Re: Book of historical drawings; is it worth scannin


mark_landgraf
 

Dennis

I'll offer to scan that book. I have large enough scanner to do it. 

Please contact me off list at
Mark_Landgraf at Yahoo dot com

The binder is hinged. Press the lever down and slide it away from you. 

Mark


On Mon, Jan 27, 2020 at 10:55 PM, Dennis Storzek
<destorzek@...> wrote:
It seems just when we started to talk about preserved drawings, the discussion up and died, and while it raised some questions I had, I've not had time to pursue it until now.

This Christmas a long time acquaintance lent me an interesting antique book titled, "American Railway Association, Mechanical Division, Supplement to Manual, Drawings for Cars and Trucks Adopted as Recommended Practice." It is dated June, 1926. Totaling 136 pages, it reproduces 53 plates (drawings) pertaining to the ARA "standard" trucks, three different trucks, in three different journal capacities each, and 256 plates that pertain to the XM1 single sheathed, and XM2 double sheathed "standard" boxcar. This is the complete set of drawings for these two Recommended Practice boxcars, each available in two weight capacities. These drawings detail the cars down to the smallest bolt, pin, and bracket.

Twenty years ago I would have killed for this set of drawings, but now I'm not so sure of their value. In a multitude of places "alternatives permissible" is noted, without detailing what the alternatives are, as they are all vendor supplied parts. From photos it is clear that the actual cars used a plethora of vendor supplied alternative parts, to the point that I suspect that no car was ever built that followed these drawings exactly. Twenty years ago I'd likely have followed these drawings, adapting them to the vendor supplied ends, doors, and roofs that show in the photos, fudging it in the best pioneer model railroading spirit. But today, with the large number of drawings of CARS THAT WERE ACTUALLY BUILT available from a number of archives, it seems that that would be the better source, leaving this book as just a curiosity; a collection of drawings that define the generic "standard" car that was never actually built.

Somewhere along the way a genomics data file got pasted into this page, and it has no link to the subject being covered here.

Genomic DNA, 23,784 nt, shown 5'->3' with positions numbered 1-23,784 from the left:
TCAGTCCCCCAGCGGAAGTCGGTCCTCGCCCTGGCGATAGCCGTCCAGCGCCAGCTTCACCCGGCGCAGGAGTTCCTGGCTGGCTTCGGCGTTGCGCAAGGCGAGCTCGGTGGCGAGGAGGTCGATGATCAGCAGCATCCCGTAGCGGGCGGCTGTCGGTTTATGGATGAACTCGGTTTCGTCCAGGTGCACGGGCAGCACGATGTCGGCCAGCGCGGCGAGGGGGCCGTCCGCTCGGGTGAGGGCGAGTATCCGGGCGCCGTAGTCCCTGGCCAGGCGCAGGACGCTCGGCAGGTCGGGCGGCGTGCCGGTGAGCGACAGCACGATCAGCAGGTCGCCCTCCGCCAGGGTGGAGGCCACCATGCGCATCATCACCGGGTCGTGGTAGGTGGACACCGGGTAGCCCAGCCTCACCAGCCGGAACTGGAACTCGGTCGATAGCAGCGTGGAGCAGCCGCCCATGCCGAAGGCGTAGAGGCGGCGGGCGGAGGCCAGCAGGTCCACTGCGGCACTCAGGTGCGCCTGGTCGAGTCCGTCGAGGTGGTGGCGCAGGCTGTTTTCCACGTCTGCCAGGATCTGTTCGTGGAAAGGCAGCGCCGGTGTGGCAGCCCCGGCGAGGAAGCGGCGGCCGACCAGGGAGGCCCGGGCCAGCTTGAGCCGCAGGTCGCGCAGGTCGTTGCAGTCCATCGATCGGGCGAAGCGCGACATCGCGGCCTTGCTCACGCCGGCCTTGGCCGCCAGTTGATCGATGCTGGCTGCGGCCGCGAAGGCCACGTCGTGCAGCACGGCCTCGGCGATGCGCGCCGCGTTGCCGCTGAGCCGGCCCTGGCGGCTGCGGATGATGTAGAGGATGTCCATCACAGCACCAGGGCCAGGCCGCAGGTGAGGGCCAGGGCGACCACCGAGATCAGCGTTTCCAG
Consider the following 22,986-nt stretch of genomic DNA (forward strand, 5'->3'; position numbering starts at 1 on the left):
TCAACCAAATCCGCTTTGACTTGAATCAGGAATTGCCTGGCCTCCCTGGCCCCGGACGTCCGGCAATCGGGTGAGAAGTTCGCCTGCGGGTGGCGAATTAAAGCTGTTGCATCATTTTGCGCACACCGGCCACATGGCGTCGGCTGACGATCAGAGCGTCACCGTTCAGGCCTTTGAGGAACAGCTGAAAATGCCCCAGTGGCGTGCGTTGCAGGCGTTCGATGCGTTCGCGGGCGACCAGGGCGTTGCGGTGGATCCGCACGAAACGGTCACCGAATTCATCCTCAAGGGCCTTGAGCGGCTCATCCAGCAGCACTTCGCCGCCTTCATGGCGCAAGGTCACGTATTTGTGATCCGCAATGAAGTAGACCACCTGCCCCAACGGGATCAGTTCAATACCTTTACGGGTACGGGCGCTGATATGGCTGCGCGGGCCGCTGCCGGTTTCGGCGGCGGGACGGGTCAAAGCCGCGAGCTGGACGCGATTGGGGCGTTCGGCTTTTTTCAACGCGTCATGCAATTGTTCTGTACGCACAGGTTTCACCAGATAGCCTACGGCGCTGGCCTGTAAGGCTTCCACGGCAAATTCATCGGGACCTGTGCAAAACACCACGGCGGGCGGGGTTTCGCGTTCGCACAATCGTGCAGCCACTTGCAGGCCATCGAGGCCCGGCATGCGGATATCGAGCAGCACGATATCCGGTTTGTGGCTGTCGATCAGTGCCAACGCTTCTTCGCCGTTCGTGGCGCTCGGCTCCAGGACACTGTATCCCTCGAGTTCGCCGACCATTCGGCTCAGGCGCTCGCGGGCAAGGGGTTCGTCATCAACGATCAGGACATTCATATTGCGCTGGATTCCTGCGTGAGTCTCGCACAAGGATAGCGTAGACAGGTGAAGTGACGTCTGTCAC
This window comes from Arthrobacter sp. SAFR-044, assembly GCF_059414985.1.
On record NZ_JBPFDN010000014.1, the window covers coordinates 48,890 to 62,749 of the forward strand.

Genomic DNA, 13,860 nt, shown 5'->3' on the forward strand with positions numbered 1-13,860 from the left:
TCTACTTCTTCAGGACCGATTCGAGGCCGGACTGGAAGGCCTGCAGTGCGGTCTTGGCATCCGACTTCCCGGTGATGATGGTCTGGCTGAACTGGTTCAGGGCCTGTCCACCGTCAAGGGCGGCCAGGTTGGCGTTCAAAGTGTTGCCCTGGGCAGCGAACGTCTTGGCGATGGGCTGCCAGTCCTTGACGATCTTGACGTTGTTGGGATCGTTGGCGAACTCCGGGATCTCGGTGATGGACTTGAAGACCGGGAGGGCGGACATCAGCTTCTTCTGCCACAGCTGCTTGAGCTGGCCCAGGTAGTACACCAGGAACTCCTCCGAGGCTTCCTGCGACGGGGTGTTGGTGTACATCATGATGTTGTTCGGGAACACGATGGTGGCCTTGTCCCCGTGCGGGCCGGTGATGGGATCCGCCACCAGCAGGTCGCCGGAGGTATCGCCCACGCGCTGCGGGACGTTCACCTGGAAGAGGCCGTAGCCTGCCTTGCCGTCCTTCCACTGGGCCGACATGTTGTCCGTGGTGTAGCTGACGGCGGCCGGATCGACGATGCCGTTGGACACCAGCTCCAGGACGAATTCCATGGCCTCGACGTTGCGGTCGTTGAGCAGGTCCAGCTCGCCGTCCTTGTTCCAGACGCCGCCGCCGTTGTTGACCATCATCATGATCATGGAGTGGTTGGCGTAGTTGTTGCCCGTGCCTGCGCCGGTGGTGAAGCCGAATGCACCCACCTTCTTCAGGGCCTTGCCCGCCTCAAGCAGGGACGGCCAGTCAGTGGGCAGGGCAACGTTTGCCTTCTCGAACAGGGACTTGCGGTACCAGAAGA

It makes me wonder if they are worth scanning at all, especially since I have yet to figure out how to release the ring binder, which may well be rusted in place. The pages are too brittle to simply bend over double. And, while the cover size is only 10 x 14, a number of the plates are larger, done as fold-outs. Even if I had an 11 X 17 scanner, which I don't, I'm not sure even that would be large enough.

I'm seriously considering that the owner simply donate the book to a suitable library, such as the Pullman Library at IRM, where it could be available to anyone seriously researching the development of the ARA cars.

What say you?

Dennis Storzek

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